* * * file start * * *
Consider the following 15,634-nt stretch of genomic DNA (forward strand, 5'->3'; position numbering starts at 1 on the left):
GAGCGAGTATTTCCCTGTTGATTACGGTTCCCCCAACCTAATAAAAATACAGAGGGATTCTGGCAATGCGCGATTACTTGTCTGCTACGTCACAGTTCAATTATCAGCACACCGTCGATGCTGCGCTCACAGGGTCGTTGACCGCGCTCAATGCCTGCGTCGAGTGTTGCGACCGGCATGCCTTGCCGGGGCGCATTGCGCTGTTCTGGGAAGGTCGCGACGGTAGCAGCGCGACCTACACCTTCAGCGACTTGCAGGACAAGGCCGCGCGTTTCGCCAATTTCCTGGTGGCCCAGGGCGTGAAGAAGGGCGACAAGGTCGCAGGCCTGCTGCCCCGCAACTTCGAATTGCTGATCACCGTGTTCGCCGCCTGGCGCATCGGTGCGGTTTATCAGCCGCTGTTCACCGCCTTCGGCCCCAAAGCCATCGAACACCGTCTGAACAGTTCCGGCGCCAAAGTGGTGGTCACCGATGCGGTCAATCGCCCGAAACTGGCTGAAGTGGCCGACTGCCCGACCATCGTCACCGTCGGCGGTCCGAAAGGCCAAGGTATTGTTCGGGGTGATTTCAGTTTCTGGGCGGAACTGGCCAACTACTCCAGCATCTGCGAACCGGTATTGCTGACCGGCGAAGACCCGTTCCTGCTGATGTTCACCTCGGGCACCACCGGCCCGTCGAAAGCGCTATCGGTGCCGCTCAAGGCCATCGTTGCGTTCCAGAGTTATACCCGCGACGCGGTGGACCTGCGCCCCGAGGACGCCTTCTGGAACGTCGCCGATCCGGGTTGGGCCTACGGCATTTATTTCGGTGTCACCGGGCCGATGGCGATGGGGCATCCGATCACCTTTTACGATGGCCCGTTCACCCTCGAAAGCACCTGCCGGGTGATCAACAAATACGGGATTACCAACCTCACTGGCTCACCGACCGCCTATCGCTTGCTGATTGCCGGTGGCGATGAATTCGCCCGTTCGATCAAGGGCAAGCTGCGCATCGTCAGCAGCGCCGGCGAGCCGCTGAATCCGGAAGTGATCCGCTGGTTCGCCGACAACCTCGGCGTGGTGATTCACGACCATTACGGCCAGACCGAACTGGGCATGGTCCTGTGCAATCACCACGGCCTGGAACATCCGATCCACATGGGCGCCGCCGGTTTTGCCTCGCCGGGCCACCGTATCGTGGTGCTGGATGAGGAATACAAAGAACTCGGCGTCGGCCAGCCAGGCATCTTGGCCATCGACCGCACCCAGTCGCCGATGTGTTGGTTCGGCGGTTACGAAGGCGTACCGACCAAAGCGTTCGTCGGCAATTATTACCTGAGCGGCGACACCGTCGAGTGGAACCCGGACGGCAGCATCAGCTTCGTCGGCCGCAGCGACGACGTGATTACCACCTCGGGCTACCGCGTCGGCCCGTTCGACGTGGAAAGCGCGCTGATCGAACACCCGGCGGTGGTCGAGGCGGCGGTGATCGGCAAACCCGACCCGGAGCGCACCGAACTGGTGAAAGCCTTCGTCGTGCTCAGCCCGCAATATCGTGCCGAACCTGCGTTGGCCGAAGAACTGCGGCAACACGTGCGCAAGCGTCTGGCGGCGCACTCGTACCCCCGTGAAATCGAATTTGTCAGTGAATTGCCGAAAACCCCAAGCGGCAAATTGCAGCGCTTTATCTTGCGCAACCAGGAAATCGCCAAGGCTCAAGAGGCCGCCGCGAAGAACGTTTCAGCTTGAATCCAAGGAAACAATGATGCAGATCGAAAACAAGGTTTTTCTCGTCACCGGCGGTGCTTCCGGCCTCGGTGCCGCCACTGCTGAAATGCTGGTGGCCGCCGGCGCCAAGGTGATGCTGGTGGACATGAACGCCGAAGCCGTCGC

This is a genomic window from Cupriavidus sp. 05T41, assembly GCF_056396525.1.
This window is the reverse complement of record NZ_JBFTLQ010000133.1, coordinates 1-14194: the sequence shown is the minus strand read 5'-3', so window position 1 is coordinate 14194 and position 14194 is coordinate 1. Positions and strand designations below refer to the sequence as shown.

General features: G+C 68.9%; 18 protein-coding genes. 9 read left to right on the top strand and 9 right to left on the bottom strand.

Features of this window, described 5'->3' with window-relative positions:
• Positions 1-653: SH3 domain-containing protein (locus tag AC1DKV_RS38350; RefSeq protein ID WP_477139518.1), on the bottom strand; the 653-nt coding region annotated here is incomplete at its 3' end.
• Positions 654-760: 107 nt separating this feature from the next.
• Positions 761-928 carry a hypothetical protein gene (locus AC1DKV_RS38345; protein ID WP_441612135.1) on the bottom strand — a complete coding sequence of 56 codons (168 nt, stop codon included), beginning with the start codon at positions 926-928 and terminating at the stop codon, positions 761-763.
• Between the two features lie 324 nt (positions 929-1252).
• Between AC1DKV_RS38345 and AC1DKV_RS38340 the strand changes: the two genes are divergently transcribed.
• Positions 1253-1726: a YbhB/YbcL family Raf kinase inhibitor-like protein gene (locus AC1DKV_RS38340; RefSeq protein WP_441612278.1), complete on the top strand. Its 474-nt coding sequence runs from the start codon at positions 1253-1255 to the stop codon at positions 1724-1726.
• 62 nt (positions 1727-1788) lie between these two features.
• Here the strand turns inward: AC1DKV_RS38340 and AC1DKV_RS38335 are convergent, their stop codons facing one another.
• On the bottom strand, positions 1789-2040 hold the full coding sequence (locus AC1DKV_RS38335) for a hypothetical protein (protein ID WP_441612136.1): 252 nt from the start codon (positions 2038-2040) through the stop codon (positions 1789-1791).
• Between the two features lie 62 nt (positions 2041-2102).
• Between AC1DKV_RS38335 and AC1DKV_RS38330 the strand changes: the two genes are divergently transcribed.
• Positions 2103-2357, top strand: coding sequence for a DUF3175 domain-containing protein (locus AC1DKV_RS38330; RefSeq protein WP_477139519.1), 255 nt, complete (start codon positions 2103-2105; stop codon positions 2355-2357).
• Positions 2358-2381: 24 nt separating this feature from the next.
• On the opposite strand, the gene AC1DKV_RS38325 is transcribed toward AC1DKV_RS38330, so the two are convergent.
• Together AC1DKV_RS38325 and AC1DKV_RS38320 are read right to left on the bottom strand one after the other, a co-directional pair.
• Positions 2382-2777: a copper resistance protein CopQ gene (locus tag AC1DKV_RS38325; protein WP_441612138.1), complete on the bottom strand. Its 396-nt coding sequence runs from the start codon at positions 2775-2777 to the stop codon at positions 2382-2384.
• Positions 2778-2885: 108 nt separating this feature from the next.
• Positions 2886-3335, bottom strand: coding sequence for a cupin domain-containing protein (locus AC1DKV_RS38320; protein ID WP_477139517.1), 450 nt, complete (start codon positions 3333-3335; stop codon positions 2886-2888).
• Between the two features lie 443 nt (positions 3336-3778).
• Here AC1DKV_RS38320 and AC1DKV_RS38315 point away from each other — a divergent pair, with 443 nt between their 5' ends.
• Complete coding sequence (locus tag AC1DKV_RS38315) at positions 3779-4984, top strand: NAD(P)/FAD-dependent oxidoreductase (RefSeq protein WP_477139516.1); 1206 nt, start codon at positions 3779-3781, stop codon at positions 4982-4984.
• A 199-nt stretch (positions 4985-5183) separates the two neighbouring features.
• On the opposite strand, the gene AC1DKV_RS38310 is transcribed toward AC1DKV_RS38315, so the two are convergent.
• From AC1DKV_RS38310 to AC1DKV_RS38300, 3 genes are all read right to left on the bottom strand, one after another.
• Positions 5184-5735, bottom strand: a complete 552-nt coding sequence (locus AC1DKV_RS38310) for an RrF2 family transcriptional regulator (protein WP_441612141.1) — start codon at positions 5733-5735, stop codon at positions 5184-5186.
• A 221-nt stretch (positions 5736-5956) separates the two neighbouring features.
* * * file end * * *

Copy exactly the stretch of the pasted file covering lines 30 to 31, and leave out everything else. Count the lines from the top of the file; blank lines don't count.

• From AC1DKV_RS38310 to AC1DKV_RS38300, 3 genes are all read right to left on the bottom strand, one after another.
• Positions 5184-5735, bottom strand: a complete 552-nt coding sequence (locus AC1DKV_RS38310) for an RrF2 family transcriptional regulator (protein WP_441612141.1) — start codon at positions 5733-5735, stop codon at positions 5184-5186.